THE VISIT ENABLED AIMS CAMEROON STUDENTS TO FIND OUT WHAT MATHEMATICS CAN DO TO OPTIMIZE THE PERFORMANCE OF THE COMPANY
On the 29th of October 2015, the students of AIMS Cameroon visited the Cameroon Development Corporation (CDC). The CDC is an Agro-Industrial complex that mainly grows, processes, markets locally, and export semi-finished rubber, palm oil, palm kernel oil, oil palm, bananas, coconuts and tea. Created in 1947 for the purpose of developing and running plantations of tropical crops in the country, the CDC is one of Cameroon’s major exporters. The parastatal organisation has a current share capital of 35,718,806,000 FCFA. The current General Manager is Mr. Franklin Ngoni Njie. The organization is governed by a Board of Directors presided by a Chairman. The corporation is made up of a workforce of over 22,036 employees, including temporary workers, making it the highest employer after the State of Cameroon.
AIMS Cameroon students visited the Tiko Rubber Factory and the Banana Pack House. At the Tiko Rubber Factory, the students were edified on how rubber is obtained and processed for export. At the Banana Pack House, the students were enlightened on some of the activities involved in all the stages, from planting banana seedlings to harvesting. One of the important aims for banana production, as explained to the students, is to produce bananas that meet up with the GLOBALG.A.P. (Global Good Agricultural Practice) standards, which entails a written guarantee that a production process or product meets laid down standards.
CAN MATHEMATICAL PROBLEM-SOLVING SKILLS IMPROVE PROCESSES IN THE No.1 AGRIBUSINESS COMPANY IN CAMEROON?
During the visits, several factory problems requiring a mathematical solving approach were noticed. As AIMS Cameroon students departed, they promised to look into the problems and provide mathematical solutions. Those problems were as follows;
The main latex-mixing tank and coagulation tanks were not being used because:
- The latex got coagulated inside the pumps due to agitation, as it is pumped from the mixing tank to the coagulation tanks.
- Formic acid needed to be added to the latex as it left the mixing tank but CDC engineers found it difficult to synchronise the rate of flow of acid from the acid tank and the latex from the mixing tank in such a way that the two would mix in the correct proportions.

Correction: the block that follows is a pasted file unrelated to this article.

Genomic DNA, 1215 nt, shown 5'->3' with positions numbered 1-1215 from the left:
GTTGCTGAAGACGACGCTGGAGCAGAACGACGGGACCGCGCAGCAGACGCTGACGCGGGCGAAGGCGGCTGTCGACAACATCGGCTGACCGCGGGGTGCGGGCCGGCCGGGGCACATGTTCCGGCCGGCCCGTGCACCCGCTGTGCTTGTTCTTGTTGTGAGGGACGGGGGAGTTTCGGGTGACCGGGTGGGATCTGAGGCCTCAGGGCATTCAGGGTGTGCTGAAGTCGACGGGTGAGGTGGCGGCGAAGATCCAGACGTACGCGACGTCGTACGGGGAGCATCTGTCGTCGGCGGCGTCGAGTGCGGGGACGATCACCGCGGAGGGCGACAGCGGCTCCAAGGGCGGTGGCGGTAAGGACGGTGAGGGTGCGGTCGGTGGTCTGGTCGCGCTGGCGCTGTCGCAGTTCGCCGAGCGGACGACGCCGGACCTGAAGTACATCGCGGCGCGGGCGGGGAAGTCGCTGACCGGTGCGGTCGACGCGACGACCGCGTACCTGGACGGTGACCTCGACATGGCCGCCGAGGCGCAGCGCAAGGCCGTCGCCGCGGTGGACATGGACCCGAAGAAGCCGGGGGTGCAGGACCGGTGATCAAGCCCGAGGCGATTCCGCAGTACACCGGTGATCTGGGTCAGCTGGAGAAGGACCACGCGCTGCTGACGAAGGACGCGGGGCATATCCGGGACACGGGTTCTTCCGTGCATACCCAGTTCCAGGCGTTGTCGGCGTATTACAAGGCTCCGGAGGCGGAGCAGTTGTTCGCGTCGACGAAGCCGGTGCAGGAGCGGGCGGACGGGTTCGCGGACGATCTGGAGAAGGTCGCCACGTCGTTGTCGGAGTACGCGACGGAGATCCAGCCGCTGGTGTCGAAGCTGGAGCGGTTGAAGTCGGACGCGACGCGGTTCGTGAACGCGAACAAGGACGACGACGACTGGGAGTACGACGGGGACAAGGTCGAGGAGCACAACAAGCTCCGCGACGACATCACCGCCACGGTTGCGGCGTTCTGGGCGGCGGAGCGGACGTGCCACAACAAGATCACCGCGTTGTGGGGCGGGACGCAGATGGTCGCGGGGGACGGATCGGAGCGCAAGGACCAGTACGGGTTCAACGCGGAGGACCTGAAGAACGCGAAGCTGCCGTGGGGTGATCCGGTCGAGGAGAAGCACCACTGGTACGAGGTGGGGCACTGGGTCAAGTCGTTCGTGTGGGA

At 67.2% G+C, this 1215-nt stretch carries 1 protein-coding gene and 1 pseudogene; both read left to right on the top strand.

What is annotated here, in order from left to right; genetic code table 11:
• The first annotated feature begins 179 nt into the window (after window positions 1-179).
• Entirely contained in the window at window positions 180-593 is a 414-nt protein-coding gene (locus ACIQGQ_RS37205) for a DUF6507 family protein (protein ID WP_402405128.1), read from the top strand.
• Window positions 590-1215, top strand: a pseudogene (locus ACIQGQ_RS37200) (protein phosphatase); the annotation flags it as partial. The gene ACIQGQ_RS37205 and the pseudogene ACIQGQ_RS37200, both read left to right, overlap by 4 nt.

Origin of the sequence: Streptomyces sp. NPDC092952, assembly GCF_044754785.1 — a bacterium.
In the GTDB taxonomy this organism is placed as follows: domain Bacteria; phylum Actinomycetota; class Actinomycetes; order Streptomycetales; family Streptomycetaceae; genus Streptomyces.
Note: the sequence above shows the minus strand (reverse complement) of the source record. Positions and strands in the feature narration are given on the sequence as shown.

Consequently, the latex was mixed manually in small quantities and this greatly slowed down production.
On the 15th of January 2016, two AIMS Cameroon students, two tutors, two lecturers, the Academic Director and the Administration and Outreach Officer returned to the CDC Rubber Factory for research on the latex production line concerning the problem that was identified when students visited the factory in October 2015. Two students, William Ngem Ngouana and Edwine Tendong, aided by Dr. Michael Ndjinga from CEA-Saclay in France and lecturer at AIMS Cameroon, Dr. Abdou Njifenjou, lecturer at the University of Douala, the Academic Director Prof. Mama Foupouagnigni, two tutors Daniel Duviol Tcheutia and Jean-Daniel Djida were involved in the study of the problem. The tour of the factory was led by two of CDC’s top executives: the Production Director and the Factory Engineer.
The initial production of latex was processed manually before it was sent to the production line for the final product. If that problem could be identified and solved , then it would increase production and maximize profit.
During the evaluation meeting, the following objectives were highlighted:
- Analyze and predict the property of the different qualites of latex put together. See if it matters to select the types of latex and put them together for better production.
- Estimate the loss during production in terms of money, manpower and pollution.
- Look into building a ramp to direct the latex into the tank and use a pipe to direct latex from the tank to the processing point.
- Compare the result product with the test product.
- Understand the model of the original process.
- Look at the problem of control (regularization) of the flow rate of latex and acid as much as possible to avoid coagulation.
The solutions later proffered were very vital and well appreciated by the company’s management.